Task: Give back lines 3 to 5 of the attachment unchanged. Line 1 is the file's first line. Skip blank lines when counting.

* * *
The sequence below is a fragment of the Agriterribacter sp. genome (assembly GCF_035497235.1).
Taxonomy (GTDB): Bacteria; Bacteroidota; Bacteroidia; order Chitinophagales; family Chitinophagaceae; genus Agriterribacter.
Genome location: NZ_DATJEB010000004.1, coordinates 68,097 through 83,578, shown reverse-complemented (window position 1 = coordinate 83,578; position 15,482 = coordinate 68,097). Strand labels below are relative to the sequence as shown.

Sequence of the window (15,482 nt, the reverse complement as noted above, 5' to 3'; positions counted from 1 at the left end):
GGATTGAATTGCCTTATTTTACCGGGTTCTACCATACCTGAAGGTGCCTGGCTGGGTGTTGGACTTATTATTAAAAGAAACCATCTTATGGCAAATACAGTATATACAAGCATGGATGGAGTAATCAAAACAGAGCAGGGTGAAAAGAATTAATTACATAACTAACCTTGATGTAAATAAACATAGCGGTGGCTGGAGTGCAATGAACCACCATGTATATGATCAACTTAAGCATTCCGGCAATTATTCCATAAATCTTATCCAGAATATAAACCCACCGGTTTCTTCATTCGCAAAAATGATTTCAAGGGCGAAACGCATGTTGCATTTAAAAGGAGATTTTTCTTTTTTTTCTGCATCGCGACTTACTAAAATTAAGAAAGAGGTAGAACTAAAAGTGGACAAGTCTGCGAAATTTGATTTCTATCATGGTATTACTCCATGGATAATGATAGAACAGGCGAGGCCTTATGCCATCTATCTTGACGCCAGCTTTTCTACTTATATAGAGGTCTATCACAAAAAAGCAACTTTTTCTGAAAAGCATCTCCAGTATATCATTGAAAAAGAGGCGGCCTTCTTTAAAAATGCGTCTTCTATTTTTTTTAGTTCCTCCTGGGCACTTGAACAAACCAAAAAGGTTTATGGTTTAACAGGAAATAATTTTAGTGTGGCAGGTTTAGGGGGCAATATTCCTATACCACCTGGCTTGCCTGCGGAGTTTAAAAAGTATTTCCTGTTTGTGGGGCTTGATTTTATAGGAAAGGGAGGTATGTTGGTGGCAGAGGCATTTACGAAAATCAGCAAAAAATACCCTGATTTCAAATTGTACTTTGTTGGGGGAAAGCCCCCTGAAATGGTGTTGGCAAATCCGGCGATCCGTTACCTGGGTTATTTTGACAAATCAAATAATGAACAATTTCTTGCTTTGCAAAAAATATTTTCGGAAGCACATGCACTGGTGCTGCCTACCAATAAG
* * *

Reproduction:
Genome location: NZ_DATJEB010000004.1, coordinates 68,097 through 83,578, shown reverse-complemented (window position 1 = coordinate 83,578; position 15,482 = coordinate 68,097). Strand labels below are relative to the sequence as shown.

Sequence of the window (15,482 nt, the reverse complement as noted above, 5' to 3'; positions counted from 1 at the left end):
GGATTGAATTGCCTTATTTTACCGGGTTCTACCATACCTGAAGGTGCCTGGCTGGGTGTTGGACTTATTATTAAAAGAAACCATCTTATGGCAAATACAGTATATACAAGCATGGATGGAGTAATCAAAACAGAGCAGGGTGAAAAGAATTAATTACATAACTAACCTTGATGTAAATAAACATAGCGGTGGCTGGAGTGCAATGAACCACCATGTATATGATCAACTTAAGCATTCCGGCAATTATTCCATAAATCTTATCCAGAATATAAACCCACCGGTTTCTTCATTCGCAAAAATGATTTCAAGGGCGAAACGCATGTTGCATTTAAAAGGAGATTTTTCTTTTTTTTCTGCATCGCGACTTACTAAAATTAAGAAAGAGGTAGAACTAAAAGTGGACAAGTCTGCGAAATTTGATTTCTATCATGGTATTACTCCATGGATAATGATAGAACAGGCGAGGCCTTATGCCATCTATCTTGACGCCAGCTTTTCTACTTATATAGAGGTCTATCACAAAAAAGCAACTTTTTCTGAAAAGCATCTCCAGTATATCATTGAAAAAGAGGCGGCCTTCTTTAAAAATGCGTCTTCTATTTTTTTTAGTTCCTCCTGGGCACTTGAACAAACCAAAAAGGTTTATGGTTTAACAGGAAATAATTTTAGTGTGGCAGGTTTAGGGGGCAATATTCCTATACCACCTGGCTTGCCTGCGGAGTTTAAAAAGTATTTCCTGTTTGTGGGGCTTGATTTTATAGGAAAGGGAGGTATGTTGGTGGCAGAGGCATTTACGAAAATCAGCAAAAAATACCCTGATTTCAAATTGTACTTTGTTGGGGGAAAGCCCCCTGAAATGGTGTTGGCAAATCCGGCGATCCGTTACCTGGGTTATTTTGACAAATCAAATAATGAACAATTTCTTGCTTTGCAAAAAATATTTTCGGAAGCACATGCACTGGTGCTGCCTACCAATAAG